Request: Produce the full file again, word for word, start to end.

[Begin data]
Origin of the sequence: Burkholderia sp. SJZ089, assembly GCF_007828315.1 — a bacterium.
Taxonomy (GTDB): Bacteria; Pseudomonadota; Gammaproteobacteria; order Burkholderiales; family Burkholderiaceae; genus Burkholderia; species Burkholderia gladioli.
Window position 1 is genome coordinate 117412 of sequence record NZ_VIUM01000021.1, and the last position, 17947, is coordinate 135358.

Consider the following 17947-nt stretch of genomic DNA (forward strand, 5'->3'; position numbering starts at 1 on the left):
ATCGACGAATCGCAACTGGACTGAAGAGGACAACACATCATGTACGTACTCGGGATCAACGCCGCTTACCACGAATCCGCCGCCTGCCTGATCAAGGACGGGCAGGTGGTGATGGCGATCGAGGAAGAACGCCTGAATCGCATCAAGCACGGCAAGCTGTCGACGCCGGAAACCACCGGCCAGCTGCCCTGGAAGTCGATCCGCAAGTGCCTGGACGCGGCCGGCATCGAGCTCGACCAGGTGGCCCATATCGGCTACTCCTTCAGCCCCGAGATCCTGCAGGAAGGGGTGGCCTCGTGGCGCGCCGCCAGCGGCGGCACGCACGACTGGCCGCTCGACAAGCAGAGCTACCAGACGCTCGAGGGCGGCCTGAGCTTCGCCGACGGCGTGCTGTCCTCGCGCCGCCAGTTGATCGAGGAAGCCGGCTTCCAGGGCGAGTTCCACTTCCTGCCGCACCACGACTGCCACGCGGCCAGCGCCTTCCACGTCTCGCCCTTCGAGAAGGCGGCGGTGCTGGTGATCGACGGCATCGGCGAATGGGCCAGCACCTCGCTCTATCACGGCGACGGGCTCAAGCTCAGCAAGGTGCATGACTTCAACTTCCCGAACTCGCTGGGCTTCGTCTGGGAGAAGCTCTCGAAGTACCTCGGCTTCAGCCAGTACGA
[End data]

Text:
Origin of the sequence: Burkholderia sp. SJZ089, assembly GCF_007828315.1 — a bacterium.
Taxonomy (GTDB): Bacteria; Pseudomonadota; Gammaproteobacteria; order Burkholderiales; family Burkholderiaceae; genus Burkholderia; species Burkholderia gladioli.
Window position 1 is genome coordinate 117412 of sequence record NZ_VIUM01000021.1, and the last position, 17947, is coordinate 135358.

Consider the following 17947-nt stretch of genomic DNA (forward strand, 5'->3'; position numbering starts at 1 on the left):
ATCGACGAATCGCAACTGGACTGAAGAGGACAACACATCATGTACGTACTCGGGATCAACGCCGCTTACCACGAATCCGCCGCCTGCCTGATCAAGGACGGGCAGGTGGTGATGGCGATCGAGGAAGAACGCCTGAATCGCATCAAGCACGGCAAGCTGTCGACGCCGGAAACCACCGGCCAGCTGCCCTGGAAGTCGATCCGCAAGTGCCTGGACGCGGCCGGCATCGAGCTCGACCAGGTGGCCCATATCGGCTACTCCTTCAGCCCCGAGATCCTGCAGGAAGGGGTGGCCTCGTGGCGCGCCGCCAGCGGCGGCACGCACGACTGGCCGCTCGACAAGCAGAGCTACCAGACGCTCGAGGGCGGCCTGAGCTTCGCCGACGGCGTGCTGTCCTCGCGCCGCCAGTTGATCGAGGAAGCCGGCTTCCAGGGCGAGTTCCACTTCCTGCCGCACCACGACTGCCACGCGGCCAGCGCCTTCCACGTCTCGCCCTTCGAGAAGGCGGCGGTGCTGGTGATCGACGGCATCGGCGAATGGGCCAGCACCTCGCTCTATCACGGCGACGGGCTCAAGCTCAGCAAGGTGCATGACTTCAACTTCCCGAACTCGCTGGGCTTCGTCTGGGAGAAGCTCTCGAAGTACCTCGGCTTCAGCCAGTACGA